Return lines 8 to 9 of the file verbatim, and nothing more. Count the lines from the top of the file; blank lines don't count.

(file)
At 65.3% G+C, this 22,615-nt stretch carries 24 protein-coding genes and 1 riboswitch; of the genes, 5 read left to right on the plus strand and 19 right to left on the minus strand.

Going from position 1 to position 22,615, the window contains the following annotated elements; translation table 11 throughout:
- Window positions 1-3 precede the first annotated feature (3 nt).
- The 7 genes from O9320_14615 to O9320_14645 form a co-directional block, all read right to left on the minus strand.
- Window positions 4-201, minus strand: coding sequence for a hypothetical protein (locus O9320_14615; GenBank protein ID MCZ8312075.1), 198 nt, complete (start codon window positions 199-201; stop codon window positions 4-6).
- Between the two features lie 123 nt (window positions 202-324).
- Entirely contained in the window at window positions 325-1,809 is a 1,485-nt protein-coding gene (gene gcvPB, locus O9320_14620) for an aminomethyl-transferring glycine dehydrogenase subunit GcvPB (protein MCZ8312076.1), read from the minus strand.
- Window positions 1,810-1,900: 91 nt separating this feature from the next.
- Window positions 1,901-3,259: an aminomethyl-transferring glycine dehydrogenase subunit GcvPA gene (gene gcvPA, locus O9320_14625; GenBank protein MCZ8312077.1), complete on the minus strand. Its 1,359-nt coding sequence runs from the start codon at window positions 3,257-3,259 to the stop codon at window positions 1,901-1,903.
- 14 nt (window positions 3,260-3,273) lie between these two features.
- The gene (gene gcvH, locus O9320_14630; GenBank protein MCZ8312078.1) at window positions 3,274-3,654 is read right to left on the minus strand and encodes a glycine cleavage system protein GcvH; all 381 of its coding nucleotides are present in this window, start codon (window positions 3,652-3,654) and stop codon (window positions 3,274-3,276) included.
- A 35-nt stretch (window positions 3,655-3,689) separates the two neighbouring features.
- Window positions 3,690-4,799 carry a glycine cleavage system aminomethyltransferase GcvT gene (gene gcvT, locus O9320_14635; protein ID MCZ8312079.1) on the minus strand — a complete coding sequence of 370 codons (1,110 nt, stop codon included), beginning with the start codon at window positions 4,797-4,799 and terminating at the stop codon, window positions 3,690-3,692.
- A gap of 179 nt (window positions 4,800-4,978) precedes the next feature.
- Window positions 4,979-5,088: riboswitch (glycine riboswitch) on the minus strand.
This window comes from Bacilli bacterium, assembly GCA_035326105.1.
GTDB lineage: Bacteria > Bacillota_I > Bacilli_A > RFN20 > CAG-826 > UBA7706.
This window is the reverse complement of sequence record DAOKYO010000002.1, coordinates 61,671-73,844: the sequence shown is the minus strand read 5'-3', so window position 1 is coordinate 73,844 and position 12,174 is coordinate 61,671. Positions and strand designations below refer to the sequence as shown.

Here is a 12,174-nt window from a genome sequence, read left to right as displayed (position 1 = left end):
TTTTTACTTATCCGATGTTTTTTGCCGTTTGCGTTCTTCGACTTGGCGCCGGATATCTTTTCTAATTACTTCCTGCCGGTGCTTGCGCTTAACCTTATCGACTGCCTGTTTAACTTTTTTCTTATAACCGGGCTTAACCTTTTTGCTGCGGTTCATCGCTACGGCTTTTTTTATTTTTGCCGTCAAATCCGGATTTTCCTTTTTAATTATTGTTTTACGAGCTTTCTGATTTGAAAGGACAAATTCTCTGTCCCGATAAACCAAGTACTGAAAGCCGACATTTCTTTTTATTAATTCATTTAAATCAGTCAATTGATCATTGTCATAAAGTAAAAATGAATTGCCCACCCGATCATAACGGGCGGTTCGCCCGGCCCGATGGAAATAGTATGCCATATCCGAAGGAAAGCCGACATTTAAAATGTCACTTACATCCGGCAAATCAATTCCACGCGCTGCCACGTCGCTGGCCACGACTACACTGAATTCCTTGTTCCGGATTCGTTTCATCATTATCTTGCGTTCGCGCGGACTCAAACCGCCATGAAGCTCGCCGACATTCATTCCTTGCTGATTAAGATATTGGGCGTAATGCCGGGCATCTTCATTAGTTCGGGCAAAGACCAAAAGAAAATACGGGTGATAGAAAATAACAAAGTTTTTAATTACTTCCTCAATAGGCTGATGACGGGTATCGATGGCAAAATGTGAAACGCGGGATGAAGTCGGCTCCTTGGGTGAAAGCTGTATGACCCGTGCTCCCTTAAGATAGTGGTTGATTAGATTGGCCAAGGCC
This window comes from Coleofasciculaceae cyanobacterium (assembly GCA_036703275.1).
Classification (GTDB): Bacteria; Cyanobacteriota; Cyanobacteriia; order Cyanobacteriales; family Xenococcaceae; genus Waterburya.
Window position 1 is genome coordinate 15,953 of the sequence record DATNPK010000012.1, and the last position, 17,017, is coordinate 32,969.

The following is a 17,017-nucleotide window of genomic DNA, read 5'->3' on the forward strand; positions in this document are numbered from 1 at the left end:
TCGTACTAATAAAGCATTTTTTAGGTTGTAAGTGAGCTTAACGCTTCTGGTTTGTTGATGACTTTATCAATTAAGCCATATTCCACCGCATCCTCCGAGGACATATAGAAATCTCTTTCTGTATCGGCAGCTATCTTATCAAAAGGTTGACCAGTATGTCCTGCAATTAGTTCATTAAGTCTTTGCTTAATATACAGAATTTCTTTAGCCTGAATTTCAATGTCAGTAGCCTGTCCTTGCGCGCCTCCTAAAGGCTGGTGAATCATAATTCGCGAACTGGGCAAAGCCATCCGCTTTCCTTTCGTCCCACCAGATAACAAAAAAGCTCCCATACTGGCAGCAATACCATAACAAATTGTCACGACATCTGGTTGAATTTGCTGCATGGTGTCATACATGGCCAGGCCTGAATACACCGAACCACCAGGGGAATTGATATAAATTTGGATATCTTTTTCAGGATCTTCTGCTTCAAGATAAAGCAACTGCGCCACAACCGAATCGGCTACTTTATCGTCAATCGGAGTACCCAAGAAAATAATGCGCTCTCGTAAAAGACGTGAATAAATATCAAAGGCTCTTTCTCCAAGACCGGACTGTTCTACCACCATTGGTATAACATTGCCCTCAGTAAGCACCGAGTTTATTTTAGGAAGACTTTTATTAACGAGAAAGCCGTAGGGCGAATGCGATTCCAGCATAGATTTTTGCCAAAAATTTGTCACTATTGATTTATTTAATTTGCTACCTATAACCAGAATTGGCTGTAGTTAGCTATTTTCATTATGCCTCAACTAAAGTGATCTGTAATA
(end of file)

- Window positions 1,810-1,900: 91 nt separating this feature from the next.
- Window positions 1,901-3,259: an aminomethyl-transferring glycine dehydrogenase subunit GcvPA gene (gene gcvPA, locus O9320_14625; GenBank protein MCZ8312077.1), complete on the minus strand. Its 1,359-nt coding sequence runs from the start codon at window positions 3,257-3,259 to the stop codon at window positions 1,901-1,903.